Minerd: Return to Bretton Woods?
Bretton Woods is a resort in the mountains of New Hampshire that was made famous by a series of meetings of world leaders and economists in 1944.
Nine months before the last of Hitler’s V-2 rockets struck Britain, 730 delegates from the 44 Allied Nations congregated in Bretton Woods to create a new world order, including a monetary system that could resolve the festering economic consequences of the First World War and the Great Depression.
Under the Bretton Woods Agreement, which lasted from 1944-1971, the world’s currencies would be pegged to the U.S. dollar and central banks would be able to exchange their dollars for gold at a set price of $35 per ounce. It was this arrangement that firmly established the U.S. dollar as the global reserve currency. During the early years of Bretton Woods, member states achieved increasing economic cooperation. (Track Gold here)
The trouble with the system was that global central banks had pegged their currencies at low levels to support exports to the U.S. This led to the accumulation of massive dollar reserves in the hands of foreign central banks. These dollars were used to buy interest-bearing U.S. Treasuries. This structural imbalance created problems that would ultimately compromise the existence of Bretton Woods. Today, global central banks are once again managing the exchange values of their currencies relative to the dollar to ensure export competitiveness
At the outset of Bretton Woods, the value of the United States’ gold reserves relative to the monetary base, also known as the gold coverage ratio, was approximately 75%. Less than three decades later, the gold coverage ratio had been reduced to 18% because of the issuance of new dollars and dollar-for-gold redemptions. Despite this disturbing fact, central banks did not call theFederal Reserve’sbluff by exchanging their dollar reserves. This was because by doing so they would have appreciated their own currency values, causing economic growth to slow.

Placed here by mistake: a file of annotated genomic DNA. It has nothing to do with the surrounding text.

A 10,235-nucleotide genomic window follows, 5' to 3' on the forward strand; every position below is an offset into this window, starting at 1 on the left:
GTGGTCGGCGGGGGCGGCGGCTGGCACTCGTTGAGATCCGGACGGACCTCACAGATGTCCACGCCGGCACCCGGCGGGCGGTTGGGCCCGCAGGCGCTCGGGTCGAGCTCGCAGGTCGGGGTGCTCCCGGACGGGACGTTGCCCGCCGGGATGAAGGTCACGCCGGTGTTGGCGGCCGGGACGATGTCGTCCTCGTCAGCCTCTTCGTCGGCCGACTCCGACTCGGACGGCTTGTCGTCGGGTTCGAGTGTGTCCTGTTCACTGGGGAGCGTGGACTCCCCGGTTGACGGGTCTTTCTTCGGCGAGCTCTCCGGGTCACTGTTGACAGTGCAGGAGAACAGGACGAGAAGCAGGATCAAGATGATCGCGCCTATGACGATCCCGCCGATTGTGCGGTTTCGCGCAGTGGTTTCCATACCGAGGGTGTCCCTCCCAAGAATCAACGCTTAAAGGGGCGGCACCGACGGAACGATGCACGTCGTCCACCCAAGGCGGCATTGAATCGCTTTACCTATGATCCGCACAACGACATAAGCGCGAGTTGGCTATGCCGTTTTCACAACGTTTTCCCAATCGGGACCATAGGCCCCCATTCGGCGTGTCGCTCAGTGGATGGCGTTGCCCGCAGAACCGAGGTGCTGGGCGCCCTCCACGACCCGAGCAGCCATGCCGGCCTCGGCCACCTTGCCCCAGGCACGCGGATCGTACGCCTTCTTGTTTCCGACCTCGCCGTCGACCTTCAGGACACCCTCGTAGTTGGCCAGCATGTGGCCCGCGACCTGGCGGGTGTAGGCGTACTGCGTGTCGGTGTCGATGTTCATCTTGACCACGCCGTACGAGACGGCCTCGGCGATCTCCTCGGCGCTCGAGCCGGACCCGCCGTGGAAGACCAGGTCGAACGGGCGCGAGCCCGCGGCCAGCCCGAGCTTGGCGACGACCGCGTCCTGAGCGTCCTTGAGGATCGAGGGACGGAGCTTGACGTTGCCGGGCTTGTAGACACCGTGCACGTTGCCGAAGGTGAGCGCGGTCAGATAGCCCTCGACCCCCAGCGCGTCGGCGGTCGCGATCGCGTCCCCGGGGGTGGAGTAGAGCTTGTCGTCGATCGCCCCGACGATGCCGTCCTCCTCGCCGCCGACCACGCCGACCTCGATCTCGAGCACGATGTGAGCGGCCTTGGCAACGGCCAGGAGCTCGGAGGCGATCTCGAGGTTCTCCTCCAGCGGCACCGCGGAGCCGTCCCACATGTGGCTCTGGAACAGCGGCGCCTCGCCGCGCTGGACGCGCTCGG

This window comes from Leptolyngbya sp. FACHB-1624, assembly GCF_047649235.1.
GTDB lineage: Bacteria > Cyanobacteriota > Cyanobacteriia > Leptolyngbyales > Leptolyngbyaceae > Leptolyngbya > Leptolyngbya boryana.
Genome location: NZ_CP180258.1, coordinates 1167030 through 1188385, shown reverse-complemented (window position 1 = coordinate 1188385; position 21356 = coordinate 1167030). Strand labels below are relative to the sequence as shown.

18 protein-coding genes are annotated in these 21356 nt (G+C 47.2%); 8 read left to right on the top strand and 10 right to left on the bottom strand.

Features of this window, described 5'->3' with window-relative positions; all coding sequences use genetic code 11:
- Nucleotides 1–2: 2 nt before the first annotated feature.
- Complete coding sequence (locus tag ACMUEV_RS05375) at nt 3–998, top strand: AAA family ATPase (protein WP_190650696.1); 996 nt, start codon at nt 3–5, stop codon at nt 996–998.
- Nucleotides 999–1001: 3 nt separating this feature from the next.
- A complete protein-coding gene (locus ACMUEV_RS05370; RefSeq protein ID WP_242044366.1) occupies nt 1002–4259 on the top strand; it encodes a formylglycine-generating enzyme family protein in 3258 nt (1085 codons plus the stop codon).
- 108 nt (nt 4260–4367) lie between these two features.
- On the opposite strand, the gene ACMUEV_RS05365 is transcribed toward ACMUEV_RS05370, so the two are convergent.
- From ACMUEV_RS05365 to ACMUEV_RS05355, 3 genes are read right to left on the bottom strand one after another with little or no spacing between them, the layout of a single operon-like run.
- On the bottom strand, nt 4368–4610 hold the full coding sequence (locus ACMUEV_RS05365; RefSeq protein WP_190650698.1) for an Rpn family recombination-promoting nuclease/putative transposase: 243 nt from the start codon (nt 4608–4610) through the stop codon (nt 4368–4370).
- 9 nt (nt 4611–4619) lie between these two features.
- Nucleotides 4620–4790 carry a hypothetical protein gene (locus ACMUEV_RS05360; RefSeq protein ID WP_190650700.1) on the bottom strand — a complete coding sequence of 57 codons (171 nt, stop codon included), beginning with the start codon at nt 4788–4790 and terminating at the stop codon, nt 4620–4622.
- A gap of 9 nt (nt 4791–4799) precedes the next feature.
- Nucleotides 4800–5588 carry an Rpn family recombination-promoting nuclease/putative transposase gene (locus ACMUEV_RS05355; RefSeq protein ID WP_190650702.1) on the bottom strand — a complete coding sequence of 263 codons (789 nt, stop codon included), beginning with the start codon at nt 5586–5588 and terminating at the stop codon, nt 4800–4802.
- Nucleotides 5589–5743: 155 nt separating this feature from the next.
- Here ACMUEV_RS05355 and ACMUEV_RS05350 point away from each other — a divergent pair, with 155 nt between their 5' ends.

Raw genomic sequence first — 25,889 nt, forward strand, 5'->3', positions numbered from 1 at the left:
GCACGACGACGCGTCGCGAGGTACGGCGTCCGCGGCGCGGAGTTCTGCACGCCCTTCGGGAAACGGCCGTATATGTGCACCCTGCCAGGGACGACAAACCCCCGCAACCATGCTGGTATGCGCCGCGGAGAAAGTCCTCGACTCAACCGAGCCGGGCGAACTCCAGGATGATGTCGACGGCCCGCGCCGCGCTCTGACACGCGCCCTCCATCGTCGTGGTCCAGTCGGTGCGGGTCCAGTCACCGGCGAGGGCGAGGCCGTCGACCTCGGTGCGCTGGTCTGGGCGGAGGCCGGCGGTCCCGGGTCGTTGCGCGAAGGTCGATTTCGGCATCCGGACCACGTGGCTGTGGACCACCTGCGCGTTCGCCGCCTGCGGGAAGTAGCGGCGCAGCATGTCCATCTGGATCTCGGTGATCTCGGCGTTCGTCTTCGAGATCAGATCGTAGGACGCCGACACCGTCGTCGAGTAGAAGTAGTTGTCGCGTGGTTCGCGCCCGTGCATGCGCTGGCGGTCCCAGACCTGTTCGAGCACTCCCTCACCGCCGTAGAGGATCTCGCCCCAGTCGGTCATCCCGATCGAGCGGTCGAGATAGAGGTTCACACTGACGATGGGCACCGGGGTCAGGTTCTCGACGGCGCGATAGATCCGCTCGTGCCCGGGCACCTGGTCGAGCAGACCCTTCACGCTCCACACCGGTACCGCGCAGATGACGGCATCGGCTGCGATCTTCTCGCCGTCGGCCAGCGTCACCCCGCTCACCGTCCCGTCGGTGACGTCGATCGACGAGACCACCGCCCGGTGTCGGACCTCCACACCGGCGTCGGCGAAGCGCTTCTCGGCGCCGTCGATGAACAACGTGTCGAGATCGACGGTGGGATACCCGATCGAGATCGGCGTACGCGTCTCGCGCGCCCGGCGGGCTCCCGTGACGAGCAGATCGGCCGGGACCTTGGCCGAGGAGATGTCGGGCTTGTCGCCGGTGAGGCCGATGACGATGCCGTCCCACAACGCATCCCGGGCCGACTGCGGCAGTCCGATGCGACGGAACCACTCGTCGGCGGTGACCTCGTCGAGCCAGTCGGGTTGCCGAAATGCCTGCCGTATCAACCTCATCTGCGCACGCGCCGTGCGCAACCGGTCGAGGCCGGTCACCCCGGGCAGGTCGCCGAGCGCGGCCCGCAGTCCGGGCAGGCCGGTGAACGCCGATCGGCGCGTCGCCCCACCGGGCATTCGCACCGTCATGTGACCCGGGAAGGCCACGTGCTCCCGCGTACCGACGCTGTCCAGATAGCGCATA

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Beginning in 1959, Yale economist Robert Triffin warned of the unsustainability of Bretton Woods. Triffin predicted that foreign central banks would become saturated with Treasury securities and would seek to redeem them for gold. His theory was vindicated over ten years later. In the 12 months leading up to the end of Bretton Woods, the Fed exported nearly 15% of its total gold reserves, leading then-President Richard Nixon to abruptly terminate the dollar’s gold convertibility by ‘closing the gold window’ in 1971.
Today, although not officially acknowledged, central banks are once again tacitly pegging their currencies to the dollar. As the U.S. is expanding its monetary base through quantitative easing (QE), other countries have few options but to join this race to the bottom to maintain export competitiveness. This will not carry on indefinitely.
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Once global growth begins to accelerate and capacity utilization increases, economic bottlenecks will cause the price of inputs, such as energy, to rise. There will then be another inflection point when countries will realize that by allowing their currencies to appreciate, they will reduce import prices and spur productivity and domestic growth. Though the timing of this event is difficult to forecast, its occurrence will cause Bretton Woods II to collapse.
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During the decade after the price of gold was depegged from its official rate of $35 per ounce in 1971, it rose by more than 2000%. Investors migrate to gold when they become concerned that currencies no longer function as a good store of value. Were the gold coverage ratio to return to its historical average of 40% today, the price of gold would have to rise to more than $4,000 dollars per ounce. To reach 100%, which happened following the end of Bretton Woods, gold would have to exceed $12,000. This makes gold a low-risk investment and leads me to believe that it will never again trade below $1,600 an ounce.
The global economy is still living in the long shadow of Bretton Woods. Today’s paradox in the world’s monetary system is as unsustainable as it was under the Bretton Woods Agreement. The exact timing of an inflection point for Bretton Woods II remains unclear, and although it is not imminent, its eventual demise is virtually certain. The collapse of Bretton Woods in 1971 caused a decade of economic malaise and negative real returns for financial assets. Can anyone afford to wait to find out whether this time will be different?
Scott Minerd is the Chief Investment Officer of Guggenheim Partners.